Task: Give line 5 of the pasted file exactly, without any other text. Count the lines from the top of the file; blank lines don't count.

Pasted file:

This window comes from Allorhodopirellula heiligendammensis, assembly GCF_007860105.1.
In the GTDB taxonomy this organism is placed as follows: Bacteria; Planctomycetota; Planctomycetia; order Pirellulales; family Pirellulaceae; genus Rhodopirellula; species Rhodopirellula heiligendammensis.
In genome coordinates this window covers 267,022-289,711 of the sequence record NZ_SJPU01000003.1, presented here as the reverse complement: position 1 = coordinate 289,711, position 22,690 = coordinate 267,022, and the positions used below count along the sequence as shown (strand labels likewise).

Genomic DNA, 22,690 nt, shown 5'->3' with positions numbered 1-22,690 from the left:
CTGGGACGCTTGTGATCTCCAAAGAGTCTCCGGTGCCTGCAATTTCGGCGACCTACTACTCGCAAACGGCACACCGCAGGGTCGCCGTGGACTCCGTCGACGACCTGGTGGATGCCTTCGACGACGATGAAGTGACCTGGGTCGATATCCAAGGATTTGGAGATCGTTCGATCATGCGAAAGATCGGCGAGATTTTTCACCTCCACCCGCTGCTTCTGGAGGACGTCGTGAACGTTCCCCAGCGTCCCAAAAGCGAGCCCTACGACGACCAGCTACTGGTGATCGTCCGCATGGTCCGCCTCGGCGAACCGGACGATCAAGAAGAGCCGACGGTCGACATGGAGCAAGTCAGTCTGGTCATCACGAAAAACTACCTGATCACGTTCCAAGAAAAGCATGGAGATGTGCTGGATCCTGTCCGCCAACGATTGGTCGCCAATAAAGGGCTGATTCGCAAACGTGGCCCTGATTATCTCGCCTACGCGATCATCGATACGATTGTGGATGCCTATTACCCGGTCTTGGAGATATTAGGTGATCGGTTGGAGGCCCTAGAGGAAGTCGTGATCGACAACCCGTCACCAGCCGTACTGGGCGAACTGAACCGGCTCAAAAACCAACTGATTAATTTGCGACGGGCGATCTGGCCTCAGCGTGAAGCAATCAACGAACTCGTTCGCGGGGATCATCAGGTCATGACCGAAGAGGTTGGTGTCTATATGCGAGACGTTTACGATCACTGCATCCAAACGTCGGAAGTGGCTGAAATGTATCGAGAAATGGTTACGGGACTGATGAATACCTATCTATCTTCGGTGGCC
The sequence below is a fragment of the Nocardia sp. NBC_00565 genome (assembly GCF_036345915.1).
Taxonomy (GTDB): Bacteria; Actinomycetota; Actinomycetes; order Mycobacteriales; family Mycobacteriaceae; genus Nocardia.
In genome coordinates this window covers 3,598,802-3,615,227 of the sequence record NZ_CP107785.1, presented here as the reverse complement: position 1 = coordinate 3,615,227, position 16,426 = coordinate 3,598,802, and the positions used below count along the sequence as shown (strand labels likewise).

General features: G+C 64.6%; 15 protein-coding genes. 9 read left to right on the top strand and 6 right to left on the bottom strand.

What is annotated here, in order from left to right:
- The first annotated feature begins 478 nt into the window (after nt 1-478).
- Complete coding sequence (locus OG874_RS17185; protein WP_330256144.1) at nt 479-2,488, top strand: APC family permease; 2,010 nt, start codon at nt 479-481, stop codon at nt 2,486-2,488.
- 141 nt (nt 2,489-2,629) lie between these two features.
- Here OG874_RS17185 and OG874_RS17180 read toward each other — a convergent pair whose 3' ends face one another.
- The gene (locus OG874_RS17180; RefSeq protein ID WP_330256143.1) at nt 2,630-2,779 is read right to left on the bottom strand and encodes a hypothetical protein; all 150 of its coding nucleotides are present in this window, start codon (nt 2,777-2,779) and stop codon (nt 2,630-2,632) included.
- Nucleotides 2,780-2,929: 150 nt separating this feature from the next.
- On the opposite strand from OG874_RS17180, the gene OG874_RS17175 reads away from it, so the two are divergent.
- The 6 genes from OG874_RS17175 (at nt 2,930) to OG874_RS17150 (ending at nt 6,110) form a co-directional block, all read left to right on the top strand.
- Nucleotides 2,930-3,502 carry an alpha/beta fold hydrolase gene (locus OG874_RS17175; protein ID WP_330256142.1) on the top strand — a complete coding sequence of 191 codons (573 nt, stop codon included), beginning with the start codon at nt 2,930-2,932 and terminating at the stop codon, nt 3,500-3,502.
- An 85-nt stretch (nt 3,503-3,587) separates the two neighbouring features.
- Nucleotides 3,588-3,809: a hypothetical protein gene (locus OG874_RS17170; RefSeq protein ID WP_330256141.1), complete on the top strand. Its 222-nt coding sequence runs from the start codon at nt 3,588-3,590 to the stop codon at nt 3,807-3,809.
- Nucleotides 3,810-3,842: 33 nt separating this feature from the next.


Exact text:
CTGGGACGCTTGTGATCTCCAAAGAGTCTCCGGTGCCTGCAATTTCGGCGACCTACTACTCGCAAACGGCACACCGCAGGGTCGCCGTGGACTCCGTCGACGACCTGGTGGATGCCTTCGACGACGATGAAGTGACCTGGGTCGATATCCAAGGATTTGGAGATCGTTCGATCATGCGAAAGATCGGCGAGATTTTTCACCTCCACCCGCTGCTTCTGGAGGACGTCGTGAACGTTCCCCAGCGTCCCAAAAGCGAGCCCTACGACGACCAGCTACTGGTGATCGTCCGCATGGTCCGCCTCGGCGAACCGGACGATCAAGAAGAGCCGACGGTCGACATGGAGCAAGTCAGTCTGGTCATCACGAAAAACTACCTGATCACGTTCCAAGAAAAGCATGGAGATGTGCTGGATCCTGTCCGCCAACGATTGGTCGCCAATAAAGGGCTGATTCGCAAACGTGGCCCTGATTATCTCGCCTACGCGATCATCGATACGATTGTGGATGCCTATTACCCGGTCTTGGAGATATTAGGTGATCGGTTGGAGGCCCTAGAGGAAGTCGTGATCGACAACCCGTCACCAGCCGTACTGGGCGAACTGAACCGGCTCAAAAACCAACTGATTAATTTGCGACGGGCGATCTGGCCTCAGCGTGAAGCAATCAACGAACTCGTTCGCGGGGATCATCAGGTCATGACCGAAGAGGTTGGTGTCTATATGCGAGACGTTTACGATCACTGCATCCAAACGTCGGAAGTGGCTGAAATGTATCGAGAAATGGTTACGGGACTGATGAATACCTATCTATCTTCGGTGGCC